When we trust people, we let our guard down. We don’t check the things we would normally look in to. This is what romance scammers (and other fraudsters) rely on to take your money. Protect yourself by following these steps:

1. Check that they are who they say they are

  1. Drag their photographs into a Google reverse image search, to see if their image is being used by someone completely different or if it is a stock photo.
  2. Do online searches of the individual’s name and their company, including their name + scam. For example, “John Doe + scam.”
  3. Review the company website. Are there unfinished pages? Are there typos? Does it make sense? Copy and paste the website text into a search engine to see if it appears on other websites.
  4. Do a WhoIs search to see who the website is registered to, and check that person out.
  5. If possible, meet them in person in a safe and public place.

2. Check the person’s background in offering investments

  1. Are they registered to sell investments? Check the National Registration Database.
  2. Have they/their company been disciplined? Check the CSA’s Disciplined List.
  3. Has the investment been cease traded? Check the National Cease Trade Order Database.

3. Ask questions and don’t be satisfied until you get answers

Ask for the documents that explain the investment.  Did you receive an offering memorandum or prospectus? If you received documents, did you carefully read them? Is the person registered to sell securities?  If not, why not?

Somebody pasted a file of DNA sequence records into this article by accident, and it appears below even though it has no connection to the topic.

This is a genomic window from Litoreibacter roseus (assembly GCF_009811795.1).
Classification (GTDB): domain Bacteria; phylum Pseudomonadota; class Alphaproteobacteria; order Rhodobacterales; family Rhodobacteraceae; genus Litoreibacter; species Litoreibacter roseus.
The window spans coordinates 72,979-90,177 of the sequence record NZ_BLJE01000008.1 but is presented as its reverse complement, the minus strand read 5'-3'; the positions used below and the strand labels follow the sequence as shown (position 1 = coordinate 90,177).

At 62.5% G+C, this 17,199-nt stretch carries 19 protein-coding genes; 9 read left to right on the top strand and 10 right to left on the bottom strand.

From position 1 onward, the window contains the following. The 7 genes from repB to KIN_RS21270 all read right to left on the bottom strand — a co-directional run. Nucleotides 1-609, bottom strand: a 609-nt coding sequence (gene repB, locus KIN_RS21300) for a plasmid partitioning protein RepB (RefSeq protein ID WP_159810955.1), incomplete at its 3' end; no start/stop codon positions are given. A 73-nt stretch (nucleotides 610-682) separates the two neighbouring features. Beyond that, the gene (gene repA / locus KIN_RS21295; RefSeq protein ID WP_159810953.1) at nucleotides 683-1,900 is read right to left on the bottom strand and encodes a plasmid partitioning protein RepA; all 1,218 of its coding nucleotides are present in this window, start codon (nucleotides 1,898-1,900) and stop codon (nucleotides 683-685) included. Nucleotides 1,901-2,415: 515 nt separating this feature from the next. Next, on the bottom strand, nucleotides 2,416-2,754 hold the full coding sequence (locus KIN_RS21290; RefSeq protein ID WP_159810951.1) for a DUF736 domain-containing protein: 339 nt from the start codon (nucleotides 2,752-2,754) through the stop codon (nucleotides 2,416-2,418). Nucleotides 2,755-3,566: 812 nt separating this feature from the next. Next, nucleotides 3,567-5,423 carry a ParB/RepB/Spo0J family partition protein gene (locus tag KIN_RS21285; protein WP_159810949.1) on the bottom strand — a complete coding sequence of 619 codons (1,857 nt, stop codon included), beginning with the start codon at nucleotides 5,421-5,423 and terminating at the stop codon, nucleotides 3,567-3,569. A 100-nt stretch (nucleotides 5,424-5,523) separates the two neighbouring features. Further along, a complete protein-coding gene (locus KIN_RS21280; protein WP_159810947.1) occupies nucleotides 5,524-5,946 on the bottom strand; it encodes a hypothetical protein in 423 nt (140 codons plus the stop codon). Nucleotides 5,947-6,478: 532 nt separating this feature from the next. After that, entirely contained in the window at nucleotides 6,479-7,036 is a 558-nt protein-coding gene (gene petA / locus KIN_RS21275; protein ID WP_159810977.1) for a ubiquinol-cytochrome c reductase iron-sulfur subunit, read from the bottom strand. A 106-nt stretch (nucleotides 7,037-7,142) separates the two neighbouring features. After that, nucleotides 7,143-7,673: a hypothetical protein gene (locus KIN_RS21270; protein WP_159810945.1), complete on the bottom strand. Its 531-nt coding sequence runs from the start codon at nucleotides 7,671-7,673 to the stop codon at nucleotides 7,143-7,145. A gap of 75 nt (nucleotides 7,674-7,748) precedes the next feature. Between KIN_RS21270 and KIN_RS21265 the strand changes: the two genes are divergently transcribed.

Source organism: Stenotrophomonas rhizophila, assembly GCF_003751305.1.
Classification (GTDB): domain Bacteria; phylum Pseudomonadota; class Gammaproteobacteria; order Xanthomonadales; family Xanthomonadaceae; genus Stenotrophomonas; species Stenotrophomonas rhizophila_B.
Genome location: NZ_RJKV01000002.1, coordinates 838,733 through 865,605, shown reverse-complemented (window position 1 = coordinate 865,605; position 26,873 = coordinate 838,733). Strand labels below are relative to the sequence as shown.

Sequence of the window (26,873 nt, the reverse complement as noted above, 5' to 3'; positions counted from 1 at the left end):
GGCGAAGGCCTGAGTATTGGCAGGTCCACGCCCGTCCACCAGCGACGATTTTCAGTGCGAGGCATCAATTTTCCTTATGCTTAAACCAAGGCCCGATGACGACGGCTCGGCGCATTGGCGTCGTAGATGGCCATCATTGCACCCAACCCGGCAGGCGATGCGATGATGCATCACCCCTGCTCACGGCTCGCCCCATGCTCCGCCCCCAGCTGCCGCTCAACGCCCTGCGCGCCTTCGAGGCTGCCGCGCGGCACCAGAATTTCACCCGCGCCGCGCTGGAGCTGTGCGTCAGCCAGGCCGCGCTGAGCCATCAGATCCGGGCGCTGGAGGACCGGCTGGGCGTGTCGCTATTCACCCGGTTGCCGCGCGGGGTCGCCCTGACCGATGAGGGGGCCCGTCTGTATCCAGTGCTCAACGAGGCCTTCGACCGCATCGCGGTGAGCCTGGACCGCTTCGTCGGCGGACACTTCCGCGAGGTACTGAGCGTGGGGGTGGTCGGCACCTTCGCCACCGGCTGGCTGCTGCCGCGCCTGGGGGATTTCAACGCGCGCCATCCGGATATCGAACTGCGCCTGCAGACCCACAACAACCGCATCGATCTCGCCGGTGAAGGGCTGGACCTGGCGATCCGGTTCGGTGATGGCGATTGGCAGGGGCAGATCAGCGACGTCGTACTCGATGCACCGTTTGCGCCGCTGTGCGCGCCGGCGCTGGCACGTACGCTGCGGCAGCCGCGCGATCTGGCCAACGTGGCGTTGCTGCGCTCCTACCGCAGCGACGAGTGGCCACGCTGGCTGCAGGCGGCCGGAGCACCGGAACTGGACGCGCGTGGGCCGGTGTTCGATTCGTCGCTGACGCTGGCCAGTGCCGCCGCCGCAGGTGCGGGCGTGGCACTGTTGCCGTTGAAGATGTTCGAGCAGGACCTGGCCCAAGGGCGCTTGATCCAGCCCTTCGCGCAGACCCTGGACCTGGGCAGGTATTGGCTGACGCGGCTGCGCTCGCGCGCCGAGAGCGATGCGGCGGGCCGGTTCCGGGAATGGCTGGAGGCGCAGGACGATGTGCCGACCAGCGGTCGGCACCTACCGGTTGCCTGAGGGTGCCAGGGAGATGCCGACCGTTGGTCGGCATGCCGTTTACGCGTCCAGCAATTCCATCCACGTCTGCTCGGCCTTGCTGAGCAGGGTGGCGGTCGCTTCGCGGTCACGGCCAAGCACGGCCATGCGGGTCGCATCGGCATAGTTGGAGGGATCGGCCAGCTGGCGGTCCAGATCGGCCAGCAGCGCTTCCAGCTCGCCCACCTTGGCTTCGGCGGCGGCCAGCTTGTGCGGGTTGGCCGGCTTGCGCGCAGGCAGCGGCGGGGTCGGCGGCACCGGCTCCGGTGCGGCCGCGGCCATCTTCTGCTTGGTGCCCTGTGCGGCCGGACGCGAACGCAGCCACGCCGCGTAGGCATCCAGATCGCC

4. Check whether the offer makes sense

Scammers know that you are too smart to be hooked by an offer that is too good to be true, so they will:

  • make it look like the investment is safe; for example, because there are assets or guarantees in place.
  • apply pressure on you to invest quickly.
  • try and override your gut instinct that something’s not right.

5. Know the Fraud Warning Signs

Be on the lookout for these five fraud warning signs if you’ve been offered a suspicious investment opportunity:

  1. High Return | No Risk | Guaranteed Investments
  2. Pressure to Buy
  3. Fear of Missing Out
  4. Questions Not Answered
  5. Trust Trap

Key Takeaways

Three keys laying beside each other to emphasize key takeaways from this article.

To recap, watch out for investment opportunities from someone who:

  • is not registered to sell investments.
  • has been disciplined for securities law violations before.
  • applies pressure for you to invest quickly.
  • makes excuses for not meeting in person.
  • uses a stock photo or the same picture appears online with a different name.
  • asks you to send copies of your ID or provide personal information ­- e.g. your social insurance number (SIN).
  • asks you to send money or provide bank account information.
  • proposes marriage before you have met in person.


Additional Resource: Learn How to Spot Investment Scams

There are some common methods that fraudsters may use to lure people into investment schemes. Learn more about how to spot common scams by taking our free fraud e-mail course.

Report a Concern

If you have any concerns about a person or company offering an investment opportunity, please contact BCSC Inquiries at 604-899-6854 or 1-800-373-6393 or through e-mail at [email protected]. You can also file a complaint or submit a tip anonymously using the BCSC’s online complaint form. is the British Columbia Securities Commission’s investor education website. Subscribe to receive email updates from BCSC InvestRight.